Gay rights have quickly emerged in Germany as a campaign issue in this parliamentary election year, with Chancellor Angela Merkel’s conservative Christian Democrats struggling to catch up to changing attitudes among voters on issues like gay marriage and adoption.
The debate here was given new impetus by a decision earlier this month by the Federal Constitutional Court, which ruled that gays and lesbians should be allowed to adopt children already adopted by their partners. The next battle, over tax benefits for civil unions, has already begun.
“The decision to put civil unions and marriage on level footing needs a big push,” Justice Minister Sabine Leutheusser-Schnarrenberger told the news Web site Spiegel Online on Wednesday.
The issue is particularly contentious for Ms. Merkel’s Christian Democratic Union, which has tried to balance a conservative, traditional family-values approach favored by the party’s older voters with appealing to younger voters who support gay rights in greater numbers.
A new opinion survey found that roughly three-quarters of Germans support gay marriage, the newsweekly Stern reported Wednesday. According to the magazine, 74 percent of Germans and two-thirds of Christian Democratic voters are in favor of raising civil partnerships to the same status as traditional marriages.
“Ms. Merkel cannot ignore this,” said Gero Neugebauer, a political scientist at Berlin’s Free University. “She will have to react.”
Adding to the pressure here, last month the lower house of Parliament in France approved a bill to legalize same-sex marriage in spite of significant opposition from religious leaders. The Senate is expected to pass the legislation in early April. France and Germany, neighbors, partners and the two most influential countries in the European Union, often measure themselves against each other.
Germany recognized civil unions for gay and lesbian couples in 2001 but they still lack many of the rights and benefits of their straight counterparts.
Gay rights issues put Ms. Merkel in a particularly tight spot with her political allies. The Christian Social Union, the sister party in conservative, Catholic Bavaria, is even more reluctant to grant additional rights to gay people. The pro-business Free Democrats, a party with a historic libertarian streak, has been looking for a winning issue to reinvigorate it after a series of electoral setbacks.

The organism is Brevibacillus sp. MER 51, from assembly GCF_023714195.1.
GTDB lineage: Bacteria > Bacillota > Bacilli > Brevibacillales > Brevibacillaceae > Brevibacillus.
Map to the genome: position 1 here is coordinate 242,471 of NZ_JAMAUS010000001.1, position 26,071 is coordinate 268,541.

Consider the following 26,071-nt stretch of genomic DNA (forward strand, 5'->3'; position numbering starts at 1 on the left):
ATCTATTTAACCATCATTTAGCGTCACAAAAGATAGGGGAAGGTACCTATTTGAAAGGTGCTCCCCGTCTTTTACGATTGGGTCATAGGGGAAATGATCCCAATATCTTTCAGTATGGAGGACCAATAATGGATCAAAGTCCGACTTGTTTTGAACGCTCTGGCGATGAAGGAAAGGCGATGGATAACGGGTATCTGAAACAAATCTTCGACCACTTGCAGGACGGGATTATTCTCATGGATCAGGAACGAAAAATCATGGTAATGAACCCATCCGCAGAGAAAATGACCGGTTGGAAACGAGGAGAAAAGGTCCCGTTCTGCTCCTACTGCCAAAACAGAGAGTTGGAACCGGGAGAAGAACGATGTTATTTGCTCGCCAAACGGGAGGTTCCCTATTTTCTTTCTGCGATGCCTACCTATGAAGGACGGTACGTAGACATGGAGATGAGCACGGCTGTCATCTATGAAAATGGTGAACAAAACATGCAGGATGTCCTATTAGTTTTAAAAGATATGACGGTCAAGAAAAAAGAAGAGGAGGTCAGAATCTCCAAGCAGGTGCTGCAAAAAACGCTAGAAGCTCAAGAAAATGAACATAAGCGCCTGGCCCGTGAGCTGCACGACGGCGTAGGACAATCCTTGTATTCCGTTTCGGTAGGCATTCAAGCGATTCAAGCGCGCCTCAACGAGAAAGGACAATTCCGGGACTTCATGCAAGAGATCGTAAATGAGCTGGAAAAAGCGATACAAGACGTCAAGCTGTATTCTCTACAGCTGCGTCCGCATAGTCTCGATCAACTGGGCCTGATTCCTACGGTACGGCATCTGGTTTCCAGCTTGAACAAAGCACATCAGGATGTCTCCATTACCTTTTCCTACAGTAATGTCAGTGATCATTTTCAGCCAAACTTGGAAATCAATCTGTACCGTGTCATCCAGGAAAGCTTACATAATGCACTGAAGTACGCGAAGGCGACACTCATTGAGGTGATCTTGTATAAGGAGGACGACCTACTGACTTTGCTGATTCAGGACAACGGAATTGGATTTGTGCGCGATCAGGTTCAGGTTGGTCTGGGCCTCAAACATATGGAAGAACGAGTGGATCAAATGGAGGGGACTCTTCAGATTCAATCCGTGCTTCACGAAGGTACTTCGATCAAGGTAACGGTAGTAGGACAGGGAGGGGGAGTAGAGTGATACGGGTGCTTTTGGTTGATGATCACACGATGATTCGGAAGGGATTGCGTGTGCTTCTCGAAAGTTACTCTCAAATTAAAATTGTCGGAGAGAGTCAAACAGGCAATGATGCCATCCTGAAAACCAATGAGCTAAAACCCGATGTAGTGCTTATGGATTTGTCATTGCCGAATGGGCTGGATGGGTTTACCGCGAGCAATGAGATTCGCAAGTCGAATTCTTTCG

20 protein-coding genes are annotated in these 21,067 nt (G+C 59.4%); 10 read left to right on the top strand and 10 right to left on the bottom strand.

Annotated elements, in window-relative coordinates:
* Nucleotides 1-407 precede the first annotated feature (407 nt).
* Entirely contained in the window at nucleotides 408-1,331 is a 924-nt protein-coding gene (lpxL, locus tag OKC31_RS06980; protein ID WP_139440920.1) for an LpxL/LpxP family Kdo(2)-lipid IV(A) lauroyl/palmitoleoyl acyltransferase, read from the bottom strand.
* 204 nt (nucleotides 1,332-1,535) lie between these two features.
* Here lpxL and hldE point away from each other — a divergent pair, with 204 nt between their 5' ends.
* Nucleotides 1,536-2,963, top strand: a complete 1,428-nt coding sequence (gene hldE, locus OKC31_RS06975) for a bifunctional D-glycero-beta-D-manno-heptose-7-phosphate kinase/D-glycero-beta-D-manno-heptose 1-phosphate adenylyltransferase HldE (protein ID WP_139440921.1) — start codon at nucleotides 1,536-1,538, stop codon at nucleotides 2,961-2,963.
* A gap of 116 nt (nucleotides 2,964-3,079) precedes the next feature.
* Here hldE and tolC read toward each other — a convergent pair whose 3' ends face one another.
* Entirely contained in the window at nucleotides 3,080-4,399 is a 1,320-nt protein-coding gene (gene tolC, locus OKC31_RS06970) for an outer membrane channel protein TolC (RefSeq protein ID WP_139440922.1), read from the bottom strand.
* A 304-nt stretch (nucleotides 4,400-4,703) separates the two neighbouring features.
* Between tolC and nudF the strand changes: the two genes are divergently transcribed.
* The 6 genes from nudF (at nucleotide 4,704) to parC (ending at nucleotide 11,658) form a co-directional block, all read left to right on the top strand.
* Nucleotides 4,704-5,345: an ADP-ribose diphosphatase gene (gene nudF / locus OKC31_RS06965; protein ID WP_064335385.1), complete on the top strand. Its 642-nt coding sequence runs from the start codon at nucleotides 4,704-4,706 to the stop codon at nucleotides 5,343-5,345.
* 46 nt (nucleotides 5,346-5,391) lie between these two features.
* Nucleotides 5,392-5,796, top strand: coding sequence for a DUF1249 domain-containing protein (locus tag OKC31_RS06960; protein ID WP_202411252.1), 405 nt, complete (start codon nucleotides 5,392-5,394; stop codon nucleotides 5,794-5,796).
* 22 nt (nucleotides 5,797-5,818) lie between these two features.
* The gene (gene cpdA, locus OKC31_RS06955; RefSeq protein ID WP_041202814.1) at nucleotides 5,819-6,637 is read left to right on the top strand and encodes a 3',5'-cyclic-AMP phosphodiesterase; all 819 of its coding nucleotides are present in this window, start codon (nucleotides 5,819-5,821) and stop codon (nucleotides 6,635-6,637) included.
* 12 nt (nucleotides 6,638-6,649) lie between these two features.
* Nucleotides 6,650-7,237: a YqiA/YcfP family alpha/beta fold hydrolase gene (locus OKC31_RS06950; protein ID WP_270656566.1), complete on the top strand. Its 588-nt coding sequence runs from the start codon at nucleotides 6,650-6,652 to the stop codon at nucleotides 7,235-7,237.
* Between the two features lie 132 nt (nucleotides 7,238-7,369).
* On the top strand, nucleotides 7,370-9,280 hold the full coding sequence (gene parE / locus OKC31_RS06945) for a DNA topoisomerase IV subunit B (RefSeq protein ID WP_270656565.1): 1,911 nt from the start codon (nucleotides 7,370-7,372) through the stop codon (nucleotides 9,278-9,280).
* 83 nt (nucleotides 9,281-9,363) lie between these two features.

Over the weekend, several leading Christian Democrats announced that they would support legislation to provide the same tax benefits to gays in civil unions as they do to heterosexual partners, an apparent shift in policy that annoyed the party’s socially conservative wing. Indeed, just last December the Christian Democrats rejected a similar proposal.
But legal experts expect the influential Constitutional Court to issue a ruling this summer that would provide those benefits. As a result of the “clear tendency in the decisions of the Federal Constitutional Court, we should move as quickly as possible to implement the necessary constitutional right of equality,” Michael Grosse-Brömer, the Christian Democrats’ parliamentary whip, told the daily Süddeutsche Zeitung last weekend.
The policy shift by the Christian Democrats was quickly criticized by opposition politicians, who accused them of pandering to voters. The news could also put Ms. Merkel in an awkward position between a socially liberal populace, which she is keen to please before elections in September, and her religious conservative Christian Democrats.
Ms. Merkel, a tactical politician who is not averse to changing her party’s stance on issues important to the public if she thinks it will win votes, has in the past embraced center-left policies on a minimum wage and on ending mandatory military conscription, and she could very well do the same with gay rights. But if she tilts too far, conservative voters could stay home in September.
“She is oriented toward maintaining her power,” Mr. Neugebauer said.
CHRIS COTTRELL and NICHOLAS KULISH